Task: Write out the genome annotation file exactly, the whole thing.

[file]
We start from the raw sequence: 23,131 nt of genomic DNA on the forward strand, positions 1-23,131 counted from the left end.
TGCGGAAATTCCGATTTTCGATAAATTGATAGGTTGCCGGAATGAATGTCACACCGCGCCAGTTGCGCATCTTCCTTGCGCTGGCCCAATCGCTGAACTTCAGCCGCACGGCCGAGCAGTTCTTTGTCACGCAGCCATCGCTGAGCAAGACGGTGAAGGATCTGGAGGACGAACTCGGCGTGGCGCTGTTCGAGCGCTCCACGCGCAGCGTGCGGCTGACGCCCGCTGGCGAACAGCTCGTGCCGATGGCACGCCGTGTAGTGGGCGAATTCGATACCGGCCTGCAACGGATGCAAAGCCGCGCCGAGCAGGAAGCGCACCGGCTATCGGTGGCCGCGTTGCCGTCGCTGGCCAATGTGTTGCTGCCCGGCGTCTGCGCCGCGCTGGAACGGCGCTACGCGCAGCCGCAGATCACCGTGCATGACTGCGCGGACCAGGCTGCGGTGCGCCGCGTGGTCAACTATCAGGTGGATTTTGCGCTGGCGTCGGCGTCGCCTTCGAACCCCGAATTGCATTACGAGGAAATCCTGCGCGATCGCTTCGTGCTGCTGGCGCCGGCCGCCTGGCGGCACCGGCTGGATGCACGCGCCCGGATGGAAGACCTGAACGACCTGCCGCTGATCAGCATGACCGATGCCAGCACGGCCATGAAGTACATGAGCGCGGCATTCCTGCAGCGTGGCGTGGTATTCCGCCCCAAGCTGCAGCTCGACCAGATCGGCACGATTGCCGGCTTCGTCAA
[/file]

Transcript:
We start from the raw sequence: 23,131 nt of genomic DNA on the forward strand, positions 1-23,131 counted from the left end.
TGCGGAAATTCCGATTTTCGATAAATTGATAGGTTGCCGGAATGAATGTCACACCGCGCCAGTTGCGCATCTTCCTTGCGCTGGCCCAATCGCTGAACTTCAGCCGCACGGCCGAGCAGTTCTTTGTCACGCAGCCATCGCTGAGCAAGACGGTGAAGGATCTGGAGGACGAACTCGGCGTGGCGCTGTTCGAGCGCTCCACGCGCAGCGTGCGGCTGACGCCCGCTGGCGAACAGCTCGTGCCGATGGCACGCCGTGTAGTGGGCGAATTCGATACCGGCCTGCAACGGATGCAAAGCCGCGCCGAGCAGGAAGCGCACCGGCTATCGGTGGCCGCGTTGCCGTCGCTGGCCAATGTGTTGCTGCCCGGCGTCTGCGCCGCGCTGGAACGGCGCTACGCGCAGCCGCAGATCACCGTGCATGACTGCGCGGACCAGGCTGCGGTGCGCCGCGTGGTCAACTATCAGGTGGATTTTGCGCTGGCGTCGGCGTCGCCTTCGAACCCCGAATTGCATTACGAGGAAATCCTGCGCGATCGCTTCGTGCTGCTGGCGCCGGCCGCCTGGCGGCACCGGCTGGATGCACGCGCCCGGATGGAAGACCTGAACGACCTGCCGCTGATCAGCATGACCGATGCCAGCACGGCCATGAAGTACATGAGCGCGGCATTCCTGCAGCGTGGCGTGGTATTCCGCCCCAAGCTGCAGCTCGACCAGATCGGCACGATTGCCGGCTTCGTCAA